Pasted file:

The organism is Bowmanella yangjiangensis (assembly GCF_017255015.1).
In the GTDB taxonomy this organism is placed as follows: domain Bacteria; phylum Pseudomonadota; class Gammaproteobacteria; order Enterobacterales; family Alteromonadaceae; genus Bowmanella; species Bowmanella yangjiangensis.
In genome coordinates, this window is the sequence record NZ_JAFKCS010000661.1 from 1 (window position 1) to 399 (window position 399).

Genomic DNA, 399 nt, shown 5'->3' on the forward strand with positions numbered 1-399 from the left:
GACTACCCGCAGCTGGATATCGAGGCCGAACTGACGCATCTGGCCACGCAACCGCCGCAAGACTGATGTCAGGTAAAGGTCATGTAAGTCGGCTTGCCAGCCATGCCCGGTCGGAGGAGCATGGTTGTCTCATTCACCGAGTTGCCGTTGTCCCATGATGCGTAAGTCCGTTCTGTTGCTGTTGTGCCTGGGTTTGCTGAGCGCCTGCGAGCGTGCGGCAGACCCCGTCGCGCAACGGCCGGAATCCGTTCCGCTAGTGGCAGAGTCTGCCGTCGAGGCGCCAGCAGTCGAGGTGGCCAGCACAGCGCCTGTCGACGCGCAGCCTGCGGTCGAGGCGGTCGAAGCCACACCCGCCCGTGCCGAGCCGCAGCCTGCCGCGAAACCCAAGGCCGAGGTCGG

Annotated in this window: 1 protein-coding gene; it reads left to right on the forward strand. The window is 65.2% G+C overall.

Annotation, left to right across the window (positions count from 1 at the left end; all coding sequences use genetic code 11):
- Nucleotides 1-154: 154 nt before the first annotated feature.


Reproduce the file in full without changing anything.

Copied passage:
The organism is Bowmanella yangjiangensis (assembly GCF_017255015.1).
In the GTDB taxonomy this organism is placed as follows: domain Bacteria; phylum Pseudomonadota; class Gammaproteobacteria; order Enterobacterales; family Alteromonadaceae; genus Bowmanella; species Bowmanella yangjiangensis.
In genome coordinates, this window is the sequence record NZ_JAFKCS010000661.1 from 1 (window position 1) to 399 (window position 399).

Genomic DNA, 399 nt, shown 5'->3' on the forward strand with positions numbered 1-399 from the left:
GACTACCCGCAGCTGGATATCGAGGCCGAACTGACGCATCTGGCCACGCAACCGCCGCAAGACTGATGTCAGGTAAAGGTCATGTAAGTCGGCTTGCCAGCCATGCCCGGTCGGAGGAGCATGGTTGTCTCATTCACCGAGTTGCCGTTGTCCCATGATGCGTAAGTCCGTTCTGTTGCTGTTGTGCCTGGGTTTGCTGAGCGCCTGCGAGCGTGCGGCAGACCCCGTCGCGCAACGGCCGGAATCCGTTCCGCTAGTGGCAGAGTCTGCCGTCGAGGCGCCAGCAGTCGAGGTGGCCAGCACAGCGCCTGTCGACGCGCAGCCTGCGGTCGAGGCGGTCGAAGCCACACCCGCCCGTGCCGAGCCGCAGCCTGCCGCGAAACCCAAGGCCGAGGTCGG

Annotated in this window: 1 protein-coding gene; it reads left to right on the forward strand. The window is 65.2% G+C overall.

Annotation, left to right across the window (positions count from 1 at the left end; all coding sequences use genetic code 11):
- Nucleotides 1-154: 154 nt before the first annotated feature.